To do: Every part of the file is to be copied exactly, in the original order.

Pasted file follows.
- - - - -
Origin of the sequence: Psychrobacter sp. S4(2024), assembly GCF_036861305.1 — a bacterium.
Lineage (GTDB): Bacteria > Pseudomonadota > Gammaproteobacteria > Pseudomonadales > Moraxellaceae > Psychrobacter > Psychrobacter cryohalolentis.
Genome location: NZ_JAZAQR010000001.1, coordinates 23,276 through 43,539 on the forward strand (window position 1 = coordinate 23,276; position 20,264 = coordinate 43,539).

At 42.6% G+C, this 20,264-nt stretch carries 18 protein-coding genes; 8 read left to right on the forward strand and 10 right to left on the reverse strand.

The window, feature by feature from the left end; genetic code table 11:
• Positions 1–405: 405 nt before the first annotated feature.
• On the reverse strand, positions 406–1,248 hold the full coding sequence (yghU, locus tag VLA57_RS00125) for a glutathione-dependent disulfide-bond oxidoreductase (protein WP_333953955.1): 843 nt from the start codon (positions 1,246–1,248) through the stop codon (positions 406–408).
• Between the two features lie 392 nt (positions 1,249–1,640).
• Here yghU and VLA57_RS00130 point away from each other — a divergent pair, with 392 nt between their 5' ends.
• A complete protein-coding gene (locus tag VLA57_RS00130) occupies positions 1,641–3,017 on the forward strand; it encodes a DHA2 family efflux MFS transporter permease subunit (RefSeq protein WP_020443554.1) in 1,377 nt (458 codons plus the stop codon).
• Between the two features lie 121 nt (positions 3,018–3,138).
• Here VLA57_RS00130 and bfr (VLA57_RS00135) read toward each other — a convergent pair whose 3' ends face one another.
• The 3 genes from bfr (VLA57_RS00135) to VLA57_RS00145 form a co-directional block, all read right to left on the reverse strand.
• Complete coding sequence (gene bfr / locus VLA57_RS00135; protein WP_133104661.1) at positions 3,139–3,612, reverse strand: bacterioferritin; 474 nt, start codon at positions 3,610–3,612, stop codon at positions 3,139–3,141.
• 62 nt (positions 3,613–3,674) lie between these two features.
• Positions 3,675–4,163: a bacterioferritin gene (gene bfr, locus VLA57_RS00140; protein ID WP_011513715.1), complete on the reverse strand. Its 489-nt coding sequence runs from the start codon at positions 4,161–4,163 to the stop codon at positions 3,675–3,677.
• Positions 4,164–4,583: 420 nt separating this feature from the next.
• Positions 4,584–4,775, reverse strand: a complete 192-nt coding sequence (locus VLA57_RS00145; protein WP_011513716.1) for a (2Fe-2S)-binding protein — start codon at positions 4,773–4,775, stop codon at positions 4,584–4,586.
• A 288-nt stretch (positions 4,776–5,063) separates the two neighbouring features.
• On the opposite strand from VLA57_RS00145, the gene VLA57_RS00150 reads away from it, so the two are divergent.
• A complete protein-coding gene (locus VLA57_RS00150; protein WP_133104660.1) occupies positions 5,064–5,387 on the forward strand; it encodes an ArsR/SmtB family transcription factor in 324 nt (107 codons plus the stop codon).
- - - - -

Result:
Origin of the sequence: Psychrobacter sp. S4(2024), assembly GCF_036861305.1 — a bacterium.
Lineage (GTDB): Bacteria > Pseudomonadota > Gammaproteobacteria > Pseudomonadales > Moraxellaceae > Psychrobacter > Psychrobacter cryohalolentis.
Genome location: NZ_JAZAQR010000001.1, coordinates 23,276 through 43,539 on the forward strand (window position 1 = coordinate 23,276; position 20,264 = coordinate 43,539).

At 42.6% G+C, this 20,264-nt stretch carries 18 protein-coding genes; 8 read left to right on the forward strand and 10 right to left on the reverse strand.

The window, feature by feature from the left end; genetic code table 11:
• Positions 1–405: 405 nt before the first annotated feature.
• On the reverse strand, positions 406–1,248 hold the full coding sequence (yghU, locus tag VLA57_RS00125) for a glutathione-dependent disulfide-bond oxidoreductase (protein WP_333953955.1): 843 nt from the start codon (positions 1,246–1,248) through the stop codon (positions 406–408).
• Between the two features lie 392 nt (positions 1,249–1,640).
• Here yghU and VLA57_RS00130 point away from each other — a divergent pair, with 392 nt between their 5' ends.
• A complete protein-coding gene (locus tag VLA57_RS00130) occupies positions 1,641–3,017 on the forward strand; it encodes a DHA2 family efflux MFS transporter permease subunit (RefSeq protein WP_020443554.1) in 1,377 nt (458 codons plus the stop codon).
• Between the two features lie 121 nt (positions 3,018–3,138).
• Here VLA57_RS00130 and bfr (VLA57_RS00135) read toward each other — a convergent pair whose 3' ends face one another.
• The 3 genes from bfr (VLA57_RS00135) to VLA57_RS00145 form a co-directional block, all read right to left on the reverse strand.
• Complete coding sequence (gene bfr / locus VLA57_RS00135; protein WP_133104661.1) at positions 3,139–3,612, reverse strand: bacterioferritin; 474 nt, start codon at positions 3,610–3,612, stop codon at positions 3,139–3,141.
• 62 nt (positions 3,613–3,674) lie between these two features.
• Positions 3,675–4,163: a bacterioferritin gene (gene bfr, locus VLA57_RS00140; protein ID WP_011513715.1), complete on the reverse strand. Its 489-nt coding sequence runs from the start codon at positions 4,161–4,163 to the stop codon at positions 3,675–3,677.
• Positions 4,164–4,583: 420 nt separating this feature from the next.
• Positions 4,584–4,775, reverse strand: a complete 192-nt coding sequence (locus VLA57_RS00145; protein WP_011513716.1) for a (2Fe-2S)-binding protein — start codon at positions 4,773–4,775, stop codon at positions 4,584–4,586.
• A 288-nt stretch (positions 4,776–5,063) separates the two neighbouring features.
• On the opposite strand from VLA57_RS00145, the gene VLA57_RS00150 reads away from it, so the two are divergent.
• A complete protein-coding gene (locus VLA57_RS00150; protein WP_133104660.1) occupies positions 5,064–5,387 on the forward strand; it encodes an ArsR/SmtB family transcription factor in 324 nt (107 codons plus the stop codon).